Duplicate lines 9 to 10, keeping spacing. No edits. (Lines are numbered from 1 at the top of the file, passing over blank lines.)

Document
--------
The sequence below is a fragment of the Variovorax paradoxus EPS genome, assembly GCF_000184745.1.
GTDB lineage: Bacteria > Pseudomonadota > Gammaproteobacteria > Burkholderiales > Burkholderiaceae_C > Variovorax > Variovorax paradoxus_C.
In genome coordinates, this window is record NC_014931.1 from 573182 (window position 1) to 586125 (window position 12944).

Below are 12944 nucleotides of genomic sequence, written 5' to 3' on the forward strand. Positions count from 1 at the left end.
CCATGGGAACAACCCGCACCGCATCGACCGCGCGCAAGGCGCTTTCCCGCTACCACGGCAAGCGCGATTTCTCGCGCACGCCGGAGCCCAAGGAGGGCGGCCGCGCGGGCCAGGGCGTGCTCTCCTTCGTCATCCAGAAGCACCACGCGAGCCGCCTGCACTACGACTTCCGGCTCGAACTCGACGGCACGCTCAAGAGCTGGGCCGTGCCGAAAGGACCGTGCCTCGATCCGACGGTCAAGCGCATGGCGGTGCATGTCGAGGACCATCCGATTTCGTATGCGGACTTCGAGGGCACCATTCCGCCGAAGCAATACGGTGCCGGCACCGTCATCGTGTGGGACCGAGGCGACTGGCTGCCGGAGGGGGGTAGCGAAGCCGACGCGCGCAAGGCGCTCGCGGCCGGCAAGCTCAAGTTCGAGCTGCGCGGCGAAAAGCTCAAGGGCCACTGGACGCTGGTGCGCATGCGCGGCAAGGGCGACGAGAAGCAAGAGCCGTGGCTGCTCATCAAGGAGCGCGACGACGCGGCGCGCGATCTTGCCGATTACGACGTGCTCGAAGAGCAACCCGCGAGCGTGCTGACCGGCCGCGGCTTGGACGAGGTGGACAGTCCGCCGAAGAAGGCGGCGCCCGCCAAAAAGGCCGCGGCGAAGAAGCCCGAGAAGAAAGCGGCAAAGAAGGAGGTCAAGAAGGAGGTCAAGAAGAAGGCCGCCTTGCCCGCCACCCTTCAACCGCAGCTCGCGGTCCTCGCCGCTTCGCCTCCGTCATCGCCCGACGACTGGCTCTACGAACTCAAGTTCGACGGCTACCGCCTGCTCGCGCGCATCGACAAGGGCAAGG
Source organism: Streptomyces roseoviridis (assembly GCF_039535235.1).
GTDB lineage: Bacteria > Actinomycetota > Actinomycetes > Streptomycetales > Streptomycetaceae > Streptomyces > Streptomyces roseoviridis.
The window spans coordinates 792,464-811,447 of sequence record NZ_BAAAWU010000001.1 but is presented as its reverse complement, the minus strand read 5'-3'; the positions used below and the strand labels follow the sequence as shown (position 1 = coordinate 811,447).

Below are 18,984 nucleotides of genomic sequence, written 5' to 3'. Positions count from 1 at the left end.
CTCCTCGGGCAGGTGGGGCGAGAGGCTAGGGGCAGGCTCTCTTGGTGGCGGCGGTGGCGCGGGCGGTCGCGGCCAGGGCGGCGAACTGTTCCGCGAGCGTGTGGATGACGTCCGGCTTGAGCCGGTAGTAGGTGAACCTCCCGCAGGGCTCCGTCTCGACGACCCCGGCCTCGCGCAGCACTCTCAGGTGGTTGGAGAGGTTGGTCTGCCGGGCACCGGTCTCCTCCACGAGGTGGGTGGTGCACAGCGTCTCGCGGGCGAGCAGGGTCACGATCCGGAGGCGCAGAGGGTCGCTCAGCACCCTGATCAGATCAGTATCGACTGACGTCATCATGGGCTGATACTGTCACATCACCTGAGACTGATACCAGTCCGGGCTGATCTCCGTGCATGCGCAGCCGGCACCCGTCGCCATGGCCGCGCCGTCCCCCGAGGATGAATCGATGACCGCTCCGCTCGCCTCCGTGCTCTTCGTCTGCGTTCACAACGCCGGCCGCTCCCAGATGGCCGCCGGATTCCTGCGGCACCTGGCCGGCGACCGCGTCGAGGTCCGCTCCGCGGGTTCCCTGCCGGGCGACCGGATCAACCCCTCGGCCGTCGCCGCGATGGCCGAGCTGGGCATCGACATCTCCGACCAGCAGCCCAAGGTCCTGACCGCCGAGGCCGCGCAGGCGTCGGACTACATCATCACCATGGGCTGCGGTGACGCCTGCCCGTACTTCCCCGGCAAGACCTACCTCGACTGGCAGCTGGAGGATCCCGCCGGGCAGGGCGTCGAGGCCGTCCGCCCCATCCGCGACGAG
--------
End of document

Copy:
Below are 18,984 nucleotides of genomic sequence, written 5' to 3'. Positions count from 1 at the left end.
CTCCTCGGGCAGGTGGGGCGAGAGGCTAGGGGCAGGCTCTCTTGGTGGCGGCGGTGGCGCGGGCGGTCGCGGCCAGGGCGGCGAACTGTTCCGCGAGCGTGTGGATGACGTCCGGCTTGAGCCGGTAGTAGGTGAACCTCCCGCAGGGCTCCGTCTCGACGACCCCGGCCTCGCGCAGCACTCTCAGGTGGTTGGAGAGGTTGGTCTGCCGGGCACCGGTCTCCTCCACGAGGTGGGTGGTGCACAGCGTCTCGCGGGCGAGCAGGGTCACGATCCGGAGGCGCAGAGGGTCGCTCAGCACCCTGATCAGATCAGTATCGACTGACGTCATCATGGGCTGATACTGTCACATCACCTGAGACTGATACCAGTCCGGGCTGATCTCCGTGCATGCGCAGCCGGCACCCGTCGCCATGGCCGCGCCGTCCCCCGAGGATGAATCGATGACCGCTCCGCTCGCCTCCGTGCTCTTCGTCTGCGTTCACAACGCCGGCCGCTCCCAGATGGCCGCCGGATTCCTGCGGCACCTGGCCGGCGACCGCGTCGAGGTCCGCTCCGCGGGTTCCCTGCCGGGCGACCGGATCAACCCCTCGGCCGTCGCCGCGATGGCCGAGCTGGGCATCGACATCTCCGACCAGCAGCCCAAGGTCCTGACCGCCGAGGCCGCGCAGGCGTCGGACTACATCATCACCATGGGCTGCGGTGACGCCTGCCCGTACTTCCCCGGCAAGACCTACCTCGACTGGCAGCTGGAGGATCCCGCCGGGCAGGGCGTCGAGGCCGTCCGCCCCATCCGCGACGAG